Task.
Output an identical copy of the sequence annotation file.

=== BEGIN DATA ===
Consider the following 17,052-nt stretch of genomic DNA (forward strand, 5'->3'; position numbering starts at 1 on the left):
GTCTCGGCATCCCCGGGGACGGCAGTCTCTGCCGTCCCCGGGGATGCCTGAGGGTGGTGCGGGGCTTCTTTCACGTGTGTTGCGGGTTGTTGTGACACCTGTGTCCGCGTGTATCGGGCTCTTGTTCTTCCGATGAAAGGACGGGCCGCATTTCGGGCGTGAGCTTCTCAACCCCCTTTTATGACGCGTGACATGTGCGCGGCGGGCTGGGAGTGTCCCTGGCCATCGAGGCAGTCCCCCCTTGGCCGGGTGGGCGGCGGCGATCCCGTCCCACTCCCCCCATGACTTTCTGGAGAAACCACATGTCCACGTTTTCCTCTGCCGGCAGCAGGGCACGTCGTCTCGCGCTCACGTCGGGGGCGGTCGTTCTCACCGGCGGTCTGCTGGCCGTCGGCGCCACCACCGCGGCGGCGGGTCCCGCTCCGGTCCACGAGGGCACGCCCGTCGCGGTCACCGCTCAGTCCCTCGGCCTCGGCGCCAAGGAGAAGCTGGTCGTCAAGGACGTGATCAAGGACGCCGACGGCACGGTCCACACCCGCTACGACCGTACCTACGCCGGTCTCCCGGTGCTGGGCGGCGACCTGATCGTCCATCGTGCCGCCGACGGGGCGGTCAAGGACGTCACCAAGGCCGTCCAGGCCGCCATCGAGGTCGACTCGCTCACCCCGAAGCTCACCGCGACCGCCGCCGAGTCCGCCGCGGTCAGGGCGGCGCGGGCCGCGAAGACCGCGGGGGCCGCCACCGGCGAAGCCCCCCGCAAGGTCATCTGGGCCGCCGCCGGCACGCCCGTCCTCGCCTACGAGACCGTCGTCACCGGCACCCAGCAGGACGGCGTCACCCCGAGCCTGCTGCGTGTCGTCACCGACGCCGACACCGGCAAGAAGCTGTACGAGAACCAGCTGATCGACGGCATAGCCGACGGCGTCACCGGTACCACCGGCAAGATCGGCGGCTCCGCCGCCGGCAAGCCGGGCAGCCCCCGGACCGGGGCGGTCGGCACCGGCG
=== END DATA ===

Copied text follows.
Consider the following 17,052-nt stretch of genomic DNA (forward strand, 5'->3'; position numbering starts at 1 on the left):
GTCTCGGCATCCCCGGGGACGGCAGTCTCTGCCGTCCCCGGGGATGCCTGAGGGTGGTGCGGGGCTTCTTTCACGTGTGTTGCGGGTTGTTGTGACACCTGTGTCCGCGTGTATCGGGCTCTTGTTCTTCCGATGAAAGGACGGGCCGCATTTCGGGCGTGAGCTTCTCAACCCCCTTTTATGACGCGTGACATGTGCGCGGCGGGCTGGGAGTGTCCCTGGCCATCGAGGCAGTCCCCCCTTGGCCGGGTGGGCGGCGGCGATCCCGTCCCACTCCCCCCATGACTTTCTGGAGAAACCACATGTCCACGTTTTCCTCTGCCGGCAGCAGGGCACGTCGTCTCGCGCTCACGTCGGGGGCGGTCGTTCTCACCGGCGGTCTGCTGGCCGTCGGCGCCACCACCGCGGCGGCGGGTCCCGCTCCGGTCCACGAGGGCACGCCCGTCGCGGTCACCGCTCAGTCCCTCGGCCTCGGCGCCAAGGAGAAGCTGGTCGTCAAGGACGTGATCAAGGACGCCGACGGCACGGTCCACACCCGCTACGACCGTACCTACGCCGGTCTCCCGGTGCTGGGCGGCGACCTGATCGTCCATCGTGCCGCCGACGGGGCGGTCAAGGACGTCACCAAGGCCGTCCAGGCCGCCATCGAGGTCGACTCGCTCACCCCGAAGCTCACCGCGACCGCCGCCGAGTCCGCCGCGGTCAGGGCGGCGCGGGCCGCGAAGACCGCGGGGGCCGCCACCGGCGAAGCCCCCCGCAAGGTCATCTGGGCCGCCGCCGGCACGCCCGTCCTCGCCTACGAGACCGTCGTCACCGGCACCCAGCAGGACGGCGTCACCCCGAGCCTGCTGCGTGTCGTCACCGACGCCGACACCGGCAAGAAGCTGTACGAGAACCAGCTGATCGACGGCATAGCCGACGGCGTCACCGGTACCACCGGCAAGATCGGCGGCTCCGCCGCCGGCAAGCCGGGCAGCCCCCGGACCGGGGCGGTCGGCACCGGCG